Business confidence slips

Business confidence slips

Business confidence slips due to FX fluctuatons and crime Consumer confidence remains stable

BY ABBION ROBINSON
Observer business reporter
robinsona@jamaicaobserver.com

Wednesday, January 22, 2020

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The devaluation and fluctuation of the Jamaican dollar, alongside the untamed crime monster, remain the factors that have influenced business confidence and its downward trend, according to pollster Don Anderson.

“Over the last two periods — the second and third quarter of 2019 — business confidence slipped, causing a buzz within the business community, and the fourth quarter reveals that there has been a further slip, so that is an apparent decline, and we can now speak definitively about a decline,” Anderson reasoned in presenting the findings of the Jamaica Chamber of Commerce (JCC) business and consumer confidence indices for the fourth quarter of 2019 at Spanish Court Hotel in New Kingston yesterday.

“Businesses have been echoing cries over the last two quarters about two main factors — the devaluation or significant fluctuation of the Jamaican dollar, and the high level of crime and violence within society. We look around and we can see significant business activities characterised by numerous housing and business developments, apparent expansion in the business process outsourcing sector and the tourism sector, and one might be inclined or tempted to say that this fall-off in business confidence is counter-intuitive,” Anderson continued.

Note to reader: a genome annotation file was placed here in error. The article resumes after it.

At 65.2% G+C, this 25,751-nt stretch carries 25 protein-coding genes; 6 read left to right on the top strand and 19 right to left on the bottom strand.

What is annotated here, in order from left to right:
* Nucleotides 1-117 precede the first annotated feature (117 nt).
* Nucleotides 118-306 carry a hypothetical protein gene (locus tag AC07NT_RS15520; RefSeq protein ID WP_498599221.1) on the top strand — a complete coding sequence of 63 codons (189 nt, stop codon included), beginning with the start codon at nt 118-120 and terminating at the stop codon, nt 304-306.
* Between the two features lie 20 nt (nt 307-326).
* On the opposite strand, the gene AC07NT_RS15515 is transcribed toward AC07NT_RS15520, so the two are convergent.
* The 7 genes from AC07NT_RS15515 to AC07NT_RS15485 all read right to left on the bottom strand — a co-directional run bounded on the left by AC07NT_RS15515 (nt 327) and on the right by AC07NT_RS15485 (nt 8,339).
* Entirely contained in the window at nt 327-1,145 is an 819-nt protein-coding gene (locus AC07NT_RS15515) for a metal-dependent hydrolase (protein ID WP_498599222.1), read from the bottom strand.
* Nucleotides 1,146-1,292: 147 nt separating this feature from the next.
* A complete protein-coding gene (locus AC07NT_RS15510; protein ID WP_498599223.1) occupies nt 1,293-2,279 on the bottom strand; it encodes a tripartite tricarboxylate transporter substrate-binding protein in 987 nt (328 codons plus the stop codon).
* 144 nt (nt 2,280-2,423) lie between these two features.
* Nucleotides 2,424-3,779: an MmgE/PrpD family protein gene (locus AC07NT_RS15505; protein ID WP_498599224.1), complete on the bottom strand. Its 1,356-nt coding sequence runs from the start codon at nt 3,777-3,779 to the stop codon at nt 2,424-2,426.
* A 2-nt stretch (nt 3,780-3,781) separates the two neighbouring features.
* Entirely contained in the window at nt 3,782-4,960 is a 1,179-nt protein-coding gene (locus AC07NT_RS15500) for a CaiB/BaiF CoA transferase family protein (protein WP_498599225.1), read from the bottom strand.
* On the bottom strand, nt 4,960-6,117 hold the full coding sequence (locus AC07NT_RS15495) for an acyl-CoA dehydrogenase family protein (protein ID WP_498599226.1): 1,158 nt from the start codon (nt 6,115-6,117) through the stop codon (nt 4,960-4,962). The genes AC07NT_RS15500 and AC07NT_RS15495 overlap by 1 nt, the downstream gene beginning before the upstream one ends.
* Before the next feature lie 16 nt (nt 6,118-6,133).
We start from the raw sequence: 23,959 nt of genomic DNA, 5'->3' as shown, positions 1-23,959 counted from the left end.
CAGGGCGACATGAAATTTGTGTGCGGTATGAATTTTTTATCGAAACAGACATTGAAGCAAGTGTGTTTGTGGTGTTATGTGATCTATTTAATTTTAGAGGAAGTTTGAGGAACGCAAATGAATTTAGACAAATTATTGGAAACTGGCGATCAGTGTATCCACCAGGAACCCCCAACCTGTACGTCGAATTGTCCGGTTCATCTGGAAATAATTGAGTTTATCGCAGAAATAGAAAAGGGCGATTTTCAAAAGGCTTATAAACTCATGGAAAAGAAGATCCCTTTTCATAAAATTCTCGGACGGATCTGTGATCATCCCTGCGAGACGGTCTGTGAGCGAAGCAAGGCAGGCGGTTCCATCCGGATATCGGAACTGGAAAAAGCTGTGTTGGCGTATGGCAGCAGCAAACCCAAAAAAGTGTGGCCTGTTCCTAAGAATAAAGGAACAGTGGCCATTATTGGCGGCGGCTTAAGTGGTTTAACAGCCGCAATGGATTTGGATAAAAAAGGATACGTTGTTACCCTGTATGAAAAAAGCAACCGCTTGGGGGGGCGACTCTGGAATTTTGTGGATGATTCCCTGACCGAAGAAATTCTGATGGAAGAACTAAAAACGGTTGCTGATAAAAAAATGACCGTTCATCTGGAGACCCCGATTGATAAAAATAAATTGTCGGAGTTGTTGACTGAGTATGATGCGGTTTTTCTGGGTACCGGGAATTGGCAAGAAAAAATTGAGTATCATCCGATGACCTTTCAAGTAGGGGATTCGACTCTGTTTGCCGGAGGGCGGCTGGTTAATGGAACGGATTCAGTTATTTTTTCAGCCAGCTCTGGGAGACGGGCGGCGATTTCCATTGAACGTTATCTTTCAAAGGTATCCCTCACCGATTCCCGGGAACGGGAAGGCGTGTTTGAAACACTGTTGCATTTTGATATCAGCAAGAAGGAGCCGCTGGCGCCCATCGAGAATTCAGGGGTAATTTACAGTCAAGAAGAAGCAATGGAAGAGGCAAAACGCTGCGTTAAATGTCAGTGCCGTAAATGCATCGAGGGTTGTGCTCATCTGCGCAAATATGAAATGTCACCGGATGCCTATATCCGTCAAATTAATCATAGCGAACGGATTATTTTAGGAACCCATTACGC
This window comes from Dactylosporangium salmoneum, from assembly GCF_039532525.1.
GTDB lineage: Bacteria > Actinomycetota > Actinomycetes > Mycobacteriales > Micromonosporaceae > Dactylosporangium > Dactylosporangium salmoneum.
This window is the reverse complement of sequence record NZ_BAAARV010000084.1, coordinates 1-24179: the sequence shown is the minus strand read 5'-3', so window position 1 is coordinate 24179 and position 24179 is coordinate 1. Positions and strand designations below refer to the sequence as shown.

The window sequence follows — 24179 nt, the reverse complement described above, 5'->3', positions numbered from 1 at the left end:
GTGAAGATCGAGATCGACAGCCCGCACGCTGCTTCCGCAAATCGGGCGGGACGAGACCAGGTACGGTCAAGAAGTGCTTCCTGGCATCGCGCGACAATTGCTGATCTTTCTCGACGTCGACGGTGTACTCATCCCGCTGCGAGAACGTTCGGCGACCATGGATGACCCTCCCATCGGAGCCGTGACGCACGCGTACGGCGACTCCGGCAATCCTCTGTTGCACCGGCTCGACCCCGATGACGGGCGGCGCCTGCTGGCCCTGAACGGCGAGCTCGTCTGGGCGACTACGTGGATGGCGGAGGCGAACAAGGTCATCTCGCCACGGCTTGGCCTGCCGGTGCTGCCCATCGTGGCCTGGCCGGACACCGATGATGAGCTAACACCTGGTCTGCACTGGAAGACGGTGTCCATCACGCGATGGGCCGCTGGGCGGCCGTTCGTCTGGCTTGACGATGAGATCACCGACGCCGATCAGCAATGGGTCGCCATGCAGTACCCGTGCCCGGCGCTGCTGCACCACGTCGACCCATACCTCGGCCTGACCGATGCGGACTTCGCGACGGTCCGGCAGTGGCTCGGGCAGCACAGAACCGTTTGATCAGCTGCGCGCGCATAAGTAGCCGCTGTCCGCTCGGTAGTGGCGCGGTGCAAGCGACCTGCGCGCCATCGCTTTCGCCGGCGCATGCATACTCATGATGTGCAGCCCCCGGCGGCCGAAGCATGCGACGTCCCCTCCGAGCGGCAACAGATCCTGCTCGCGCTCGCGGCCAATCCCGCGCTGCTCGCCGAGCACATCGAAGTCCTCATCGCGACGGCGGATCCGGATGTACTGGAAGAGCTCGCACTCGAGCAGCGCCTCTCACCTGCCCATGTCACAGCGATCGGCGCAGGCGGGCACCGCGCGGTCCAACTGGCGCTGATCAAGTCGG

According to the noted pollster, businesses are not only lamenting the high foreign exchange rate but also its consistent fluctuation, which makes it difficult to plan long term. He added that crime only exacerbates the concerns.

The business confidence index fell to 131 points in the quarter under review from the 141 points recorded in the previous quarter. This 10-point fall-off in business confidence, according to Anderson, has dragged the overall indices down.

All seven variables used to measure business confidence decreased. Businesses' assessment of the current economic conditions is down by 21 points, expectations to the current economic conditions are down by six points, expected change in the economy is down by seven points, expected change in the firm's finances is down by nine points, current return on investments is down by 23 points, expected change in profitability is down by seven points, and current investment and expansion interests is down by seven points.

This pattern of decline is evident first in the second quarter of 2019; however, Anderson maintained that it has to be contextualised against the fact that over the last eight to nine periods, business confidence, though currently on a decline, has in fact accumulated better than the previous 11 years.

“From 2015 to now the indices have been at a pretty strong level compared to previous years, but the decline has to be noted because it's a pattern which has set in over three periods now and needs to be looked at,” he said.